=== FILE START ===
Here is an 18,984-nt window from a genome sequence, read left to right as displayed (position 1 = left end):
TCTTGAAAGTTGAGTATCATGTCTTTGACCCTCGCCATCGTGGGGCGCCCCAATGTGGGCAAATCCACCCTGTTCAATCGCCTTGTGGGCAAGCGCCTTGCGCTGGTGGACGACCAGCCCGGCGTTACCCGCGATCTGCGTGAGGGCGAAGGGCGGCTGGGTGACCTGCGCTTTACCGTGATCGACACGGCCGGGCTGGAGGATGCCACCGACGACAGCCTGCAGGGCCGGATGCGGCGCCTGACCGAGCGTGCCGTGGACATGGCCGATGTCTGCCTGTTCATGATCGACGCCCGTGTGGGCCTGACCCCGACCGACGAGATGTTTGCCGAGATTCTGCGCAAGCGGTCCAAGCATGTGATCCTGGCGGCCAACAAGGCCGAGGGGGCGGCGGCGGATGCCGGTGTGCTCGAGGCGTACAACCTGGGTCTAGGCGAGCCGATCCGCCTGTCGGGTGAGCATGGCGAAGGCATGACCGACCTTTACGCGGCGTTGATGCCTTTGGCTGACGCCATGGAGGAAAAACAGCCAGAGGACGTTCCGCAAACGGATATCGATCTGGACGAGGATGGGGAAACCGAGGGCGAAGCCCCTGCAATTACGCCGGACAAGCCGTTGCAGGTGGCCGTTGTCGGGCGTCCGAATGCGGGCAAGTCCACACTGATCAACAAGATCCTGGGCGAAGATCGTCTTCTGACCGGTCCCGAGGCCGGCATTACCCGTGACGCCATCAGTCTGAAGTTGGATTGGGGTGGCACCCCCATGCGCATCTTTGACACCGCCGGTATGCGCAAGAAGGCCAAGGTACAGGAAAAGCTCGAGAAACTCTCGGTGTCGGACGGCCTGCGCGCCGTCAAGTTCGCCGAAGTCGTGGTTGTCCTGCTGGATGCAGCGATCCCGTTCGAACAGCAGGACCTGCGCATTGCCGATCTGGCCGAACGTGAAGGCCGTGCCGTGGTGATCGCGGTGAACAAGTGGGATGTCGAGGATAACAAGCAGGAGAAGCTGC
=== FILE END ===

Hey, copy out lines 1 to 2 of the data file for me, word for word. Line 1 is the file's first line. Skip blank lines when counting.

Here is an 18,984-nt window from a genome sequence, read left to right as displayed (position 1 = left end):
TCTTGAAAGTTGAGTATCATGTCTTTGACCCTCGCCATCGTGGGGCGCCCCAATGTGGGCAAATCCACCCTGTTCAATCGCCTTGTGGGCAAGCGCCTTGCGCTGGTGGACGACCAGCCCGGCGTTACCCGCGATCTGCGTGAGGGCGAAGGGCGGCTGGGTGACCTGCGCTTTACCGTGATCGACACGGCCGGGCTGGAGGATGCCACCGACGACAGCCTGCAGGGCCGGATGCGGCGCCTGACCGAGCGTGCCGTGGACATGGCCGATGTCTGCCTGTTCATGATCGACGCCCGTGTGGGCCTGACCCCGACCGACGAGATGTTTGCCGAGATTCTGCGCAAGCGGTCCAAGCATGTGATCCTGGCGGCCAACAAGGCCGAGGGGGCGGCGGCGGATGCCGGTGTGCTCGAGGCGTACAACCTGGGTCTAGGCGAGCCGATCCGCCTGTCGGGTGAGCATGGCGAAGGCATGACCGACCTTTACGCGGCGTTGATGCCTTTGGCTGACGCCATGGAGGAAAAACAGCCAGAGGACGTTCCGCAAACGGATATCGATCTGGACGAGGATGGGGAAACCGAGGGCGAAGCCCCTGCAATTACGCCGGACAAGCCGTTGCAGGTGGCCGTTGTCGGGCGTCCGAATGCGGGCAAGTCCACACTGATCAACAAGATCCTGGGCGAAGATCGTCTTCTGACCGGTCCCGAGGCCGGCATTACCCGTGACGCCATCAGTCTGAAGTTGGATTGGGGTGGCACCCCCATGCGCATCTTTGACACCGCCGGTATGCGCAAGAAGGCCAAGGTACAGGAAAAGCTCGAGAAACTCTCGGTGTCGGACGGCCTGCGCGCCGTCAAGTTCGCCGAAGTCGTGGTTGTCCTGCTGGATGCAGCGATCCCGTTCGAACAGCAGGACCTGCGCATTGCCGATCTGGCCGAACGTGAAGGCCGTGCCGTGGTGATCGCGGTGAACAAGTGGGATGTCGAGGATAACAAGCAGGAGAAGCTGC